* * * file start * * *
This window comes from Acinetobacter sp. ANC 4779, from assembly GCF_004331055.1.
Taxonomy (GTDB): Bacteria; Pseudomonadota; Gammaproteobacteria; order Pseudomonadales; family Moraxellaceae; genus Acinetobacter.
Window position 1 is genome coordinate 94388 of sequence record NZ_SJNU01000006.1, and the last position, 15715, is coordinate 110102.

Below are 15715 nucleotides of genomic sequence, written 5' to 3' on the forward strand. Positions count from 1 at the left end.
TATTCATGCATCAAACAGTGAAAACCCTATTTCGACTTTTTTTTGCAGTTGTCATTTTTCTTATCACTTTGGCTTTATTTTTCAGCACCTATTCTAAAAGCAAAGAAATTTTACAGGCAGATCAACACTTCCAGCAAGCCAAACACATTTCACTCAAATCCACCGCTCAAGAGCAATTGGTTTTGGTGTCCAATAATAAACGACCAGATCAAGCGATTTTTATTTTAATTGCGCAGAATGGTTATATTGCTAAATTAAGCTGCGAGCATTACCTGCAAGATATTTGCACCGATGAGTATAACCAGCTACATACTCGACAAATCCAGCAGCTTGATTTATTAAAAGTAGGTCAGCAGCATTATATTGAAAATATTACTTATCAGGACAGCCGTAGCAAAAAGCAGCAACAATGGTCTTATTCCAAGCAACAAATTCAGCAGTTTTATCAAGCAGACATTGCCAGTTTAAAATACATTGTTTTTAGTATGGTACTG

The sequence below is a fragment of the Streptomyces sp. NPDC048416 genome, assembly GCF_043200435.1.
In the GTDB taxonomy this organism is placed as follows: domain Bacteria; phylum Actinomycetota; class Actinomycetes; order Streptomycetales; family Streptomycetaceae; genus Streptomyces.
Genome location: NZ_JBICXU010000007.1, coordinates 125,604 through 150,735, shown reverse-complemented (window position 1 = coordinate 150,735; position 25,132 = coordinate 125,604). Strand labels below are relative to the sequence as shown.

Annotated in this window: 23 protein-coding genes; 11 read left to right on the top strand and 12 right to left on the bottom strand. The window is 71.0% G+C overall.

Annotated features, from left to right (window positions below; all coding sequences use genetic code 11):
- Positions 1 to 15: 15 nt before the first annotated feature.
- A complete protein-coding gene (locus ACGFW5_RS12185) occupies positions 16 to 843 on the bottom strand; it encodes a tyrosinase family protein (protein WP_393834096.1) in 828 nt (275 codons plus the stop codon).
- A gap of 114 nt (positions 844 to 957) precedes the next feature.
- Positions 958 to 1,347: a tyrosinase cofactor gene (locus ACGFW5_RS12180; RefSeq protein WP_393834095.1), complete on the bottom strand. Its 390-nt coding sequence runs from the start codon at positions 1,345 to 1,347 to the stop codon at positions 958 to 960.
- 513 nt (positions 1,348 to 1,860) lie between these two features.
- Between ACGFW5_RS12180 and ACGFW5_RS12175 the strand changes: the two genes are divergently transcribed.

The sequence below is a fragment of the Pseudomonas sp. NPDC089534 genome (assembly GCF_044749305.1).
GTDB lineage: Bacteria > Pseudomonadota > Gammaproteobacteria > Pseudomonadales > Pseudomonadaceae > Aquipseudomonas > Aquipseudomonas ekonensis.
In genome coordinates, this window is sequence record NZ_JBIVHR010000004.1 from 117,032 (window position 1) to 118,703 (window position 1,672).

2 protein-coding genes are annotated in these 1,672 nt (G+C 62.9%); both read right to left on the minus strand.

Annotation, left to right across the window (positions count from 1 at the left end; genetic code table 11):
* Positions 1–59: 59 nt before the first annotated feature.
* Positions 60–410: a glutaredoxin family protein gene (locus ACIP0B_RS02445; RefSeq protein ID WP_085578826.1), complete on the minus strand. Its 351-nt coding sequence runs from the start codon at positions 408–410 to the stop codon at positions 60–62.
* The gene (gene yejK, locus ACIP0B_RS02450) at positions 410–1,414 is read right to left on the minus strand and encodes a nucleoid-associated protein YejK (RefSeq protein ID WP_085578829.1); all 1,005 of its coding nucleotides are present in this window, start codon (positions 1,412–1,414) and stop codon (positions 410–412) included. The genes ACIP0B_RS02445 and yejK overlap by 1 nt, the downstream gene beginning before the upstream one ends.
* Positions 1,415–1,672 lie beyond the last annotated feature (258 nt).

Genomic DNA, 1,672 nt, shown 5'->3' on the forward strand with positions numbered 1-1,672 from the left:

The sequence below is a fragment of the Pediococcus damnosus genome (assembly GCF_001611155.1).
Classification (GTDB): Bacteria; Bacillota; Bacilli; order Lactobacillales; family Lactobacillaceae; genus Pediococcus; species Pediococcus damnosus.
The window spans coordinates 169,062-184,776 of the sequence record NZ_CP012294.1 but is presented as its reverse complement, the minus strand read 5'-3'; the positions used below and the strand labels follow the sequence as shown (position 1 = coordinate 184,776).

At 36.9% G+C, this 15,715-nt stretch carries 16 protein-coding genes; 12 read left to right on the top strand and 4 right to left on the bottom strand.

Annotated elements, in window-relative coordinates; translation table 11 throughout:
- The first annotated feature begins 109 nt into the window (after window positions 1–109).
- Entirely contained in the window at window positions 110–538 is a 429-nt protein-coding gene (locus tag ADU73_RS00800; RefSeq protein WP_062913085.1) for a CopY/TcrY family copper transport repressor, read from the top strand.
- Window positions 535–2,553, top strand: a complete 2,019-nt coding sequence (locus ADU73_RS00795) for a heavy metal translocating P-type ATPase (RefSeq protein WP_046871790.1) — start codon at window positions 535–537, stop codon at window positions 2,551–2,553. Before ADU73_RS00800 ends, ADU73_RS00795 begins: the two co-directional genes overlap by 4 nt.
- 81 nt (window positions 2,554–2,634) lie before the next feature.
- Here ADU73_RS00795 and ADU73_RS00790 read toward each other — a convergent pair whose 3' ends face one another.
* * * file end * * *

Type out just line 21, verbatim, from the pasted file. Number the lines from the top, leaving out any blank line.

Annotation, left to right across the window (positions count from 1 at the left end; genetic code table 11):